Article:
This article originally appeared in our monthly newsletter, Fiscal Therapy.
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WHAT I’M THINKING ABOUT: Your Tax Refund
For those of you receiving a nice check from Uncle Sam this year, here are 5 effective ways to use your tax refund:
Pay off credit card debt
Boost your emergency savings (you should have at least 3 months of essential expenses and debt payments in the bank at all times)
Pay off other debts like student loans or your mortgage, especially if interest rates are variable or on the high side
Make an IRA contribution for 2017
Make a 529 college savings contribution for 2017
A PERSPECTIVE I APPRECIATED: “Spend the Money”
By Carl Richards, The Behavior Gap
There are many good reasons to save and spend less. But at some point that approach can turn into an unhealthy relationship with money. Your money begins to control you, and you find yourself overly fixated on storing up wealth for the future … all for good reasons, but not well-balanced with life today. So for those of you who feel guilty spending money and love to save, consider this insightful directive to “spend the money.”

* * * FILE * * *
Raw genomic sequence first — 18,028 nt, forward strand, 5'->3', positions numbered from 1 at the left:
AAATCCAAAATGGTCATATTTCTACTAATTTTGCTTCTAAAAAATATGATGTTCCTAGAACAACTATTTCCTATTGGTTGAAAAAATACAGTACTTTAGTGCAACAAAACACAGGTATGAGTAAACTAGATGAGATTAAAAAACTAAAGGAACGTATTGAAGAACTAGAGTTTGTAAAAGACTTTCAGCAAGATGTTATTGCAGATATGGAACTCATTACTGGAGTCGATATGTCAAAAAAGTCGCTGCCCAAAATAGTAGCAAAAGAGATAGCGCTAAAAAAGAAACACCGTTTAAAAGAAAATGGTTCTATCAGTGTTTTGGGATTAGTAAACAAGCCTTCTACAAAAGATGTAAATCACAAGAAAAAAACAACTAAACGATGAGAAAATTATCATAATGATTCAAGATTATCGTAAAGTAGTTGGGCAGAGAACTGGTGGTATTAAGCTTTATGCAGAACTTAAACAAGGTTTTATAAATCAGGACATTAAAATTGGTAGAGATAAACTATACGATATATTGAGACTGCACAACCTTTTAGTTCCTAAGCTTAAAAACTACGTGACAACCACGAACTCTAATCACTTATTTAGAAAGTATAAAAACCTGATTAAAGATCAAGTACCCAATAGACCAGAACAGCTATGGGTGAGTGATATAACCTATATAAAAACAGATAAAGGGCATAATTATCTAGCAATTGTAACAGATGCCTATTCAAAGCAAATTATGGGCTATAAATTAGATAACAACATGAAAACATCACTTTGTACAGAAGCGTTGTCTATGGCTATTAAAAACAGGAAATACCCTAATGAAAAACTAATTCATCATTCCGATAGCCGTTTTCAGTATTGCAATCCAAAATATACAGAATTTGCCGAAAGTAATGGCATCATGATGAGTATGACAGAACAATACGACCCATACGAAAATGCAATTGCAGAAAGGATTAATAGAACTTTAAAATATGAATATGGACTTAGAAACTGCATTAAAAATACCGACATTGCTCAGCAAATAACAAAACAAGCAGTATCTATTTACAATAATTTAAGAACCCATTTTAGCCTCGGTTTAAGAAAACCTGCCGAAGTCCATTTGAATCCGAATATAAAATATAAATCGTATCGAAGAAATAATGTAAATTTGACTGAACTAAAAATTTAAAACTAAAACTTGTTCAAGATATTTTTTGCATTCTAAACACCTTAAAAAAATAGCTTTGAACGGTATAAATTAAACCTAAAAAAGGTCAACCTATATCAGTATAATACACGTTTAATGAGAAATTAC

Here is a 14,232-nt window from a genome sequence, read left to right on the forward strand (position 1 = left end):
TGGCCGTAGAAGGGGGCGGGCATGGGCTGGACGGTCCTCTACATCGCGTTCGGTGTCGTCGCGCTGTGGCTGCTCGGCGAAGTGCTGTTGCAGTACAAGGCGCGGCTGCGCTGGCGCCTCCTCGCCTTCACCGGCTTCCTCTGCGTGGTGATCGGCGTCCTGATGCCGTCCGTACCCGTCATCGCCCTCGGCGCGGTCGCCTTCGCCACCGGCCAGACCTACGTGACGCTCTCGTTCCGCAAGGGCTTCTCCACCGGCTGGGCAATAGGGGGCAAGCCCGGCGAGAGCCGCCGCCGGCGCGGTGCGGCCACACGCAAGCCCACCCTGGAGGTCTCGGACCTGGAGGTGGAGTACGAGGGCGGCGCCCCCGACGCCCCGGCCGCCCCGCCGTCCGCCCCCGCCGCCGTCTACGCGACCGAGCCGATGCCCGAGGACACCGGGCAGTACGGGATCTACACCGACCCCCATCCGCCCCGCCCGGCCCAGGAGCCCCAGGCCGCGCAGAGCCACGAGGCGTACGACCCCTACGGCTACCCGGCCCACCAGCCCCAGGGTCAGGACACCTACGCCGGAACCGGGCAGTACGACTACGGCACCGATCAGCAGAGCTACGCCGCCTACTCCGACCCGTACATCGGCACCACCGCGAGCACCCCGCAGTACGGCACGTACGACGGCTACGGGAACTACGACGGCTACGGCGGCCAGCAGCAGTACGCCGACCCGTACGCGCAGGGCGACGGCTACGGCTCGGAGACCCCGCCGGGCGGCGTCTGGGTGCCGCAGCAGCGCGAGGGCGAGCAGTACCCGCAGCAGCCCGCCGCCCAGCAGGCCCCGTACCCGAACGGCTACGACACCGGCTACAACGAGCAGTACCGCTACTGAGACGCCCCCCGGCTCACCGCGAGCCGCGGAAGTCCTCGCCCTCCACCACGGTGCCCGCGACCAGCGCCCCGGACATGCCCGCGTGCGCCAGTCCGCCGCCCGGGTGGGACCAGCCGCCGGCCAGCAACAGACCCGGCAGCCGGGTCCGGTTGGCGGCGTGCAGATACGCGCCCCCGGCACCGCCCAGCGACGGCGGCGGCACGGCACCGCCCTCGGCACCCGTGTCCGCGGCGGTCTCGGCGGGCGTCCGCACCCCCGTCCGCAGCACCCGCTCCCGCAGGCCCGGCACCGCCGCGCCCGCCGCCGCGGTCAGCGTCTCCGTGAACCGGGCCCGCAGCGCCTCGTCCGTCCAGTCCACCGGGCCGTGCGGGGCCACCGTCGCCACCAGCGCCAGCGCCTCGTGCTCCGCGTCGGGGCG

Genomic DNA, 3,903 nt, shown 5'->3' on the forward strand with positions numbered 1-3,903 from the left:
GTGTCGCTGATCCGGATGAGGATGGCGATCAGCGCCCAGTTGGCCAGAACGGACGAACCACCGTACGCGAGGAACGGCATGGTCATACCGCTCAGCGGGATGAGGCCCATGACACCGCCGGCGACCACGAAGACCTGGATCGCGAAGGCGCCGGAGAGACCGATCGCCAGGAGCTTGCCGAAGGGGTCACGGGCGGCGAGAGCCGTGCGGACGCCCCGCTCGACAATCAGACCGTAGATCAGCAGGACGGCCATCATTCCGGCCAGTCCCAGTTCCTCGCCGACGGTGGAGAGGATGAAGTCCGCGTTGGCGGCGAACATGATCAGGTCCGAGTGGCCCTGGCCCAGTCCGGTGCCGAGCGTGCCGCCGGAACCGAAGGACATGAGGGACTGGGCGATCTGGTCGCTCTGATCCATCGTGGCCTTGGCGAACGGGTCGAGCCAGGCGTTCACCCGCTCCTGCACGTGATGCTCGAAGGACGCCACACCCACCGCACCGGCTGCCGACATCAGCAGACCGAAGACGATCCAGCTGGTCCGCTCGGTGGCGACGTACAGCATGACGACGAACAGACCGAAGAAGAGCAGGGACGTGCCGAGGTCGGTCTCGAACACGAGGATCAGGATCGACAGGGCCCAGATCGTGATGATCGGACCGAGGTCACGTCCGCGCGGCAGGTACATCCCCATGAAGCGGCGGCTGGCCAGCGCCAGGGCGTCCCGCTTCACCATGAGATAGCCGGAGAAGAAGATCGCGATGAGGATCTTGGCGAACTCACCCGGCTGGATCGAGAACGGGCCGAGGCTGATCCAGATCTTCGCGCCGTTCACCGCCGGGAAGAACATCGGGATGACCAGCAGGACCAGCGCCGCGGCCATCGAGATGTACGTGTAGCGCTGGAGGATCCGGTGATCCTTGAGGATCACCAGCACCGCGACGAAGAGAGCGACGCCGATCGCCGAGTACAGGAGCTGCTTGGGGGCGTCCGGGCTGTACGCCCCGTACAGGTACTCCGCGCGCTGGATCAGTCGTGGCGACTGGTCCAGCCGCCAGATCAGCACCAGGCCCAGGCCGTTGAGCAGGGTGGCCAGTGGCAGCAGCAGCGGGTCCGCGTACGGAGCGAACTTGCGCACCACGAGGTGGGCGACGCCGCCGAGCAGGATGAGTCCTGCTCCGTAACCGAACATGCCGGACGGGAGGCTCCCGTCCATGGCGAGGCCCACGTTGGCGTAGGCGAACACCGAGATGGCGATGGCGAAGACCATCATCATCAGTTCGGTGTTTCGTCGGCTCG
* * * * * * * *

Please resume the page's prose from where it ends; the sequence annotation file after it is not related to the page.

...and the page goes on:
And for those of you legitimately not in a place to spend - you’re paying off credit card debt, building essential savings - I see you. I know it’s hard. Keep your sights on why you’re putting so much effort into your savings and debt payments. Keep up your efforts and be proud of your progress, regardless of how small or slow.
WHAT I’M READING: “Student Loan Forgiveness Program Approval Letters May Be Invalid, Education Dept. Says”
By Stacy Cowley, The New York Times
This is a PSA for anyone pursuing student loan forgiveness under the Public Student Loan Forgiveness Program. This is the first year in which people will complete the requirements to receive loan forgiveness. If you’re currently certifying work through the PSLF program, keep tabs on this story.
If you’re debating on whether or not to go for PSLF, check out this article with tips on “What to Consider Before Trading a High Salary for Student Loan Forgiveness”.